PRR parties are mainly known for
their anti-immigration and Eurosceptic stance. The European migrant crisis
which began 2015 saw a huge growth in the numbers of migrants arriving mainly
in the EU. This substantial increase in immigration and already existing feelings
of weakening national sovereignty among EU countries over the last few decades
saw many EU citizens turn to PRR parties. Many EU citizens are increasingly viewing
these parties in a positive light because of their strong anti-elitist and
anti-establishment sentiments which opposes immigration and supports
therefore be argued that the two most relevant theories for the rise in voter
support for PRR parties in Europe are Immigration and Eurosceptism.
Studies have shown that attitudes
towards immigration constitute the main motivation for voter support of PRR
parties. (Ivarsflaten 2008; Van der Brug et al. 2000). Since after the second
world war, the opening of borders in many European countries, especially
western Europe, has allowed for a high growth in immigration. Over the last few
decades, several studies have shown that anti-immigration sentiment in Europe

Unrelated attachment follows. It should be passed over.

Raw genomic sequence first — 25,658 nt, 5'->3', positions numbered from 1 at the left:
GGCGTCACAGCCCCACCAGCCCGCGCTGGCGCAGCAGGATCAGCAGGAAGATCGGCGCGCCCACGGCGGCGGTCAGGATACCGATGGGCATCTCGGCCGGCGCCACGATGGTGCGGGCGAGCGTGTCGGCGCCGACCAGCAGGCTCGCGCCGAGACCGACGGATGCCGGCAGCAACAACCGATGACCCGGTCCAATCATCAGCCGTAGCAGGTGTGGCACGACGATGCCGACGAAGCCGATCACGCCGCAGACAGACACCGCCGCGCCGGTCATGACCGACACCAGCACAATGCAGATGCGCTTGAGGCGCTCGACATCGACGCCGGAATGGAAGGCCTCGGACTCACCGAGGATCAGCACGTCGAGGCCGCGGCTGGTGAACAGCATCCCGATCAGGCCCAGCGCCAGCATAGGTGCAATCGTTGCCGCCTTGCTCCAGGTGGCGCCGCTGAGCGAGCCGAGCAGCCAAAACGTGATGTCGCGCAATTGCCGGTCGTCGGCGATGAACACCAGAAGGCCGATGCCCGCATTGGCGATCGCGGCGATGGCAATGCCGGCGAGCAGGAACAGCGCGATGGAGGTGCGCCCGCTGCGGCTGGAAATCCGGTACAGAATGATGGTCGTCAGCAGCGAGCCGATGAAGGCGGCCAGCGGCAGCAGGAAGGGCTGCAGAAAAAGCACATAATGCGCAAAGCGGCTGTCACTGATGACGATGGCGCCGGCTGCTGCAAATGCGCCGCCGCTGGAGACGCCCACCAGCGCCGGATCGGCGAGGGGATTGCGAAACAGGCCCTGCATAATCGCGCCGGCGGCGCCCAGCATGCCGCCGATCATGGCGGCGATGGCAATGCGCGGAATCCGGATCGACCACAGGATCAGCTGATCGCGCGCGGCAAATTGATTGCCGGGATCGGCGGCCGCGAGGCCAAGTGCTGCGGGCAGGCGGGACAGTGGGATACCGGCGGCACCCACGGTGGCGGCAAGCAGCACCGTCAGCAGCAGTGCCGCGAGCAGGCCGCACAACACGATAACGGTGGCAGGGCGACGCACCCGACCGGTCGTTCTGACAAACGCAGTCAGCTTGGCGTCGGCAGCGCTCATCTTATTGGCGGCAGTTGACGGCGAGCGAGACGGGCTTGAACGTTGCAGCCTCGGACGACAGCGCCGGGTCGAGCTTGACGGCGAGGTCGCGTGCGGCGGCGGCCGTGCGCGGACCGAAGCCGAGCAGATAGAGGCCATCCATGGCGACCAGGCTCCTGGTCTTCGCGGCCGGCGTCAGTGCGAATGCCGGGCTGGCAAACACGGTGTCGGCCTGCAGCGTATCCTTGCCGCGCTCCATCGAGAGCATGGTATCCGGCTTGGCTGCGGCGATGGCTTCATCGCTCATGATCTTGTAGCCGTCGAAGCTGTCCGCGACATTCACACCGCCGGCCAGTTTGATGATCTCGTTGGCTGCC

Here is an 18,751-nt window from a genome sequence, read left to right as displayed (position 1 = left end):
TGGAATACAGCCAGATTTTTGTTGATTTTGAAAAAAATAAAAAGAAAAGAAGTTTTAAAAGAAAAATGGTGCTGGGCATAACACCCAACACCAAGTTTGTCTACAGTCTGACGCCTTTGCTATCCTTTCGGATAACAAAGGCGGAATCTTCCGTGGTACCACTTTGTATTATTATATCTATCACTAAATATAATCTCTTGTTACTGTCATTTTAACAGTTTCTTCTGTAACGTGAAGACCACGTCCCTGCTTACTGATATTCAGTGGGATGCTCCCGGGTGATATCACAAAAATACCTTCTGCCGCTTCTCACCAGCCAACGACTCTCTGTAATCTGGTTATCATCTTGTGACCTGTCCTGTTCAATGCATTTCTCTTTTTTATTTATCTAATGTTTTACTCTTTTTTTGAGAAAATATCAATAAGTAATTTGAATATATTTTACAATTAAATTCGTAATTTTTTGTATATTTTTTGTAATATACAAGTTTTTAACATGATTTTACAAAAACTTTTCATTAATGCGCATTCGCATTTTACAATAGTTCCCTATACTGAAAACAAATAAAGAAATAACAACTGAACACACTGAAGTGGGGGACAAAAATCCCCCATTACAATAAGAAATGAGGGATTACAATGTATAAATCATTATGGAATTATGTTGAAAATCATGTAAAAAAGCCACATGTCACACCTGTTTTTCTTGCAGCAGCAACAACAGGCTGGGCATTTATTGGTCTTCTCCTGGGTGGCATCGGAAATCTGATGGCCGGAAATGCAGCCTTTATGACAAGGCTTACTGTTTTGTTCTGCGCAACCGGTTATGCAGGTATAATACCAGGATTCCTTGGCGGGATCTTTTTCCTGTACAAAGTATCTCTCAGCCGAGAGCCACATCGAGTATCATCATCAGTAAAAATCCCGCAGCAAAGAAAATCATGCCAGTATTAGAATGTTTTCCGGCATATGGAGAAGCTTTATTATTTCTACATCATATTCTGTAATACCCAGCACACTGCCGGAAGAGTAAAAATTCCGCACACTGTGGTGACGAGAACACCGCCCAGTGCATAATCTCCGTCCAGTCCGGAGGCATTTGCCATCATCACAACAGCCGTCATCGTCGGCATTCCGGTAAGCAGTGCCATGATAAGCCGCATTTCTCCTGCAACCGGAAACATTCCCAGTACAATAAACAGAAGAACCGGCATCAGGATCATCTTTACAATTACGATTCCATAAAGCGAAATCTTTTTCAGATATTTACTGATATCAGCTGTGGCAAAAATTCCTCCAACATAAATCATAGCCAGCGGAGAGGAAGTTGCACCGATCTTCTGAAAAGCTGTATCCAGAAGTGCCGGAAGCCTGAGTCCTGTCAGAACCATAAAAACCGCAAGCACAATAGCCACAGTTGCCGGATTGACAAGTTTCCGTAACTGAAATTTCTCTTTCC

is on the rise significantly.
According to a YouGov Poll “Nearly
40% of Britons say they no longer feel at home because of immigration.” (Osborne,
2016). In 2016, YouGov carried out research on authoritarian populism in 12
European countries in which they asked people if they agreed with the
statement: “There are so many foreigners living round here, it doesn’t feel
like home any more”. (Smith, 2016). In
Italy alone, 52% of people agree with the statement. Alongside Italy is France
and Germany in which 47% and 44% of the people asked, respectively, agreed with
the statement. (Smith, 2016). These people fear that immigrants are threatening